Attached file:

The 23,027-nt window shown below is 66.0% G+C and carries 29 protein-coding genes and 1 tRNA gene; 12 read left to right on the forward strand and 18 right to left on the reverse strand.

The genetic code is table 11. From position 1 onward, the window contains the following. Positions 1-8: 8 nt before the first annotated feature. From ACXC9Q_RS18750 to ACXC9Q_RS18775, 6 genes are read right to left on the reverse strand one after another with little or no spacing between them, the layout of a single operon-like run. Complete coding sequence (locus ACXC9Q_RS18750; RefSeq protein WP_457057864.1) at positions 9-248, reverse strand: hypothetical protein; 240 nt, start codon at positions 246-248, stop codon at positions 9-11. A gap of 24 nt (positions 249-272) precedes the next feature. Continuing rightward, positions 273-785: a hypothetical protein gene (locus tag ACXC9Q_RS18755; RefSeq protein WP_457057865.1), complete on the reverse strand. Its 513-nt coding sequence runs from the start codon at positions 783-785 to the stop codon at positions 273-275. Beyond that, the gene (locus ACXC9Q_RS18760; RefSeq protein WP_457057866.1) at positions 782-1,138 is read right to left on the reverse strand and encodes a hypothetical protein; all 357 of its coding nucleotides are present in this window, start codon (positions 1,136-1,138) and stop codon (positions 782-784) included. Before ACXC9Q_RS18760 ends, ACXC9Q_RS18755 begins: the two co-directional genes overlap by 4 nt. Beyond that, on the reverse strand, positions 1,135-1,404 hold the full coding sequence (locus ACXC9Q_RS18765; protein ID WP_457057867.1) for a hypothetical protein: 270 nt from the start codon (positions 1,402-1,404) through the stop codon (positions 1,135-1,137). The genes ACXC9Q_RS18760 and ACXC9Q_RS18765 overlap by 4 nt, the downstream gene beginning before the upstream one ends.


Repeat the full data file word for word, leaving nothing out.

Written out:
The 23,027-nt window shown below is 66.0% G+C and carries 29 protein-coding genes and 1 tRNA gene; 12 read left to right on the forward strand and 18 right to left on the reverse strand.

The genetic code is table 11. From position 1 onward, the window contains the following. Positions 1-8: 8 nt before the first annotated feature. From ACXC9Q_RS18750 to ACXC9Q_RS18775, 6 genes are read right to left on the reverse strand one after another with little or no spacing between them, the layout of a single operon-like run. Complete coding sequence (locus ACXC9Q_RS18750; RefSeq protein WP_457057864.1) at positions 9-248, reverse strand: hypothetical protein; 240 nt, start codon at positions 246-248, stop codon at positions 9-11. A gap of 24 nt (positions 249-272) precedes the next feature. Continuing rightward, positions 273-785: a hypothetical protein gene (locus tag ACXC9Q_RS18755; RefSeq protein WP_457057865.1), complete on the reverse strand. Its 513-nt coding sequence runs from the start codon at positions 783-785 to the stop codon at positions 273-275. Beyond that, the gene (locus ACXC9Q_RS18760; RefSeq protein WP_457057866.1) at positions 782-1,138 is read right to left on the reverse strand and encodes a hypothetical protein; all 357 of its coding nucleotides are present in this window, start codon (positions 1,136-1,138) and stop codon (positions 782-784) included. Before ACXC9Q_RS18760 ends, ACXC9Q_RS18755 begins: the two co-directional genes overlap by 4 nt. Beyond that, on the reverse strand, positions 1,135-1,404 hold the full coding sequence (locus ACXC9Q_RS18765; protein ID WP_457057867.1) for a hypothetical protein: 270 nt from the start codon (positions 1,402-1,404) through the stop codon (positions 1,135-1,137). The genes ACXC9Q_RS18760 and ACXC9Q_RS18765 overlap by 4 nt, the downstream gene beginning before the upstream one ends.